The Stages of Genocide Toolkit contains six case studies of historical genocide:• Armenian Genocide• Genocide in Cambodia• Genocide in Guatemala• The Holocaust• Genocide of Native Americans in the United States• Genocide in RwandaThese specific case studies were chosen for their wide geographic range and their place in modern historical chronology. It is important to note that these genocides are not the only examples of genocide that one can find throughout history, nor do the authors of this toolkit consider them to be “worse” or more important than those that are not included in this toolkit. We believe strongly that there is no place for a “hierarchy of suffering” in genocide education. Additionally, these summaries are not meant to be comprehensive histories of each genocide. They were written to align with Dr. Gregory Stanton’s Ten Stages of Genocide and as such, there are many historical details that are not included in the summaries.
“You don’t ever expect to be hauled out of your house, marched into a gas chamber, and be choked to death,” says Irene Fogel Weiss.
Yet, that is exactly what happened to most of her family in the summer of 1944. Irene was thirteen at the time, and by several twists of fate, she survived.
“There is a life force in all of us that you just want to live another day,” she says. “Let’s survive this. We have to survive this.” Irene shares her story of survival with hundreds of high school students every year. In this program, we listen in on her presentation to Woodson High School students as she shares a personal account of the events that lead to the Holocaust. She discusses her life as a child in Hungary, the changes she witnessed as the Nazis took power, and all manner of degradations imposed on the Jewish people.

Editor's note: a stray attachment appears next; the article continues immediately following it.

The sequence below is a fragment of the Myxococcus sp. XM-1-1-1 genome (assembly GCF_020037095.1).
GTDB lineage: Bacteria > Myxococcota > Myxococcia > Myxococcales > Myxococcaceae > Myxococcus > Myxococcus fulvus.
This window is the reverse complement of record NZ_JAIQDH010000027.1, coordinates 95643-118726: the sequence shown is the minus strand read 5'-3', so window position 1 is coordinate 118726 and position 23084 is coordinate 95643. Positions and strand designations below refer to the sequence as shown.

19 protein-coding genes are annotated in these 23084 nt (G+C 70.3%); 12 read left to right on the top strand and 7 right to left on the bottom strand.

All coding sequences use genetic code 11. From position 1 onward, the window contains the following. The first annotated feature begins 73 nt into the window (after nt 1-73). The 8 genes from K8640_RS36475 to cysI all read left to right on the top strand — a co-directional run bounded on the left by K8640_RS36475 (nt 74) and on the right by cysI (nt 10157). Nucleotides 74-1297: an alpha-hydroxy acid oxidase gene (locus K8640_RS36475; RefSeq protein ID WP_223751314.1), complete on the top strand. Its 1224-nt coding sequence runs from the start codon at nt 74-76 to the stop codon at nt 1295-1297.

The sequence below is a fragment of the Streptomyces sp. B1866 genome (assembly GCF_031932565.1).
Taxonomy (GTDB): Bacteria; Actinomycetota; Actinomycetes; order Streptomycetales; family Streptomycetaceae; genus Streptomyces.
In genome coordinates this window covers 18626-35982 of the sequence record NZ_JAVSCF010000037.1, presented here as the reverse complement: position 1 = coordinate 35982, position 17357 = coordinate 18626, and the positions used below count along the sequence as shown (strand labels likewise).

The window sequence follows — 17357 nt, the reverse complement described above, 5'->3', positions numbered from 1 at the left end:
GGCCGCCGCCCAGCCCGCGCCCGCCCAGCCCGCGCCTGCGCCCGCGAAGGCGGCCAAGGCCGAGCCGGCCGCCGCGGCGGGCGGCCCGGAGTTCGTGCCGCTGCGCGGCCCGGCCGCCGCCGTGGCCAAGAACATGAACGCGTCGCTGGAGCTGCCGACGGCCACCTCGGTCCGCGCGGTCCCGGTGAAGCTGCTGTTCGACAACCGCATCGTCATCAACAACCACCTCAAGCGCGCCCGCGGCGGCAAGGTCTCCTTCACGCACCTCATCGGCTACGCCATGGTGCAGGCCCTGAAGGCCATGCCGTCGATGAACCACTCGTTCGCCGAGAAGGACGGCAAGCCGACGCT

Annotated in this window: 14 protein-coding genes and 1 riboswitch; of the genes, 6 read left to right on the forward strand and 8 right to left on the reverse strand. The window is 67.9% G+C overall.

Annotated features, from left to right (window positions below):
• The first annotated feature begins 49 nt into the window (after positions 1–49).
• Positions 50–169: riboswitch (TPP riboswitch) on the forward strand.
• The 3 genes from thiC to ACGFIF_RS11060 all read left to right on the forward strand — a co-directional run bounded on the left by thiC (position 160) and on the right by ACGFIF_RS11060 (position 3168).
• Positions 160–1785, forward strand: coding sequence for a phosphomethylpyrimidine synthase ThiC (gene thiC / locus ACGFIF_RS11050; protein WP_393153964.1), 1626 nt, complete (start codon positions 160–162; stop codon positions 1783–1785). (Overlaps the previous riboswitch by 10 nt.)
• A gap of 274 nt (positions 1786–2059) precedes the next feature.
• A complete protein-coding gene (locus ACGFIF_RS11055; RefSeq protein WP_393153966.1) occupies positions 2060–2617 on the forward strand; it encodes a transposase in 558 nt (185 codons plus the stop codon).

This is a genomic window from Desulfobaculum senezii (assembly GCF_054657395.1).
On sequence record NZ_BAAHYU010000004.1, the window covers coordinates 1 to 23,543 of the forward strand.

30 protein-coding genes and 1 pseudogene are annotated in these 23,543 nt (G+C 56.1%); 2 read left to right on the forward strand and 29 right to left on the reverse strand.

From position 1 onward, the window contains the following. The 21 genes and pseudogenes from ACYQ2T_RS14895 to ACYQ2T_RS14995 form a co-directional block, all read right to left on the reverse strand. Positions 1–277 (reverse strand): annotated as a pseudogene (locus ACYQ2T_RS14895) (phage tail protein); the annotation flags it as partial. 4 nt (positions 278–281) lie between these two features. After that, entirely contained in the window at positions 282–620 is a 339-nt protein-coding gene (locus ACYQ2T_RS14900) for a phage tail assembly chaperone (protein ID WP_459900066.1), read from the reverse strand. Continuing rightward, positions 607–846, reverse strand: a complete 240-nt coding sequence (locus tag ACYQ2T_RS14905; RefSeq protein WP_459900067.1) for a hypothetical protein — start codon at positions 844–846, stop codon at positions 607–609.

Teaching About Armenian Genocide-13 Minute Video LinkArmenian Genocide Webinar- 22 Minute Video Link The video and additional resources available in the Oregon Open Learning Hub of the OER Commons can be used to support the implementation of Oregon's SB 664 Holocaust and genocide studies. For additional information, please see the ODE Social Science webpage on Holocaust and other genocides.
Teacher Jeremy Howard takes a history lesson about the Holocaust and makes it personal. By showing students video testimony of survivors and how prejudice can lead to eventual genocide, they not only learn what events led up to the Holocaust, but question themselves as to what they would have done in similar circumstances. It is a lesson about personal responsibility, the meaning of empathy in today's world, and choosing to do the right thing in their daily lives.
The United States Congress established the Days of Remembrance as the nation’s annual commemoration of the Holocaust and created the United States Holocaust Memorial Museum as a permanent living memorial to the victims. This video describes the Holocaust, Days of Remembrance, and why we as a nation remember these events. It is intended for both organizers and for general audiences.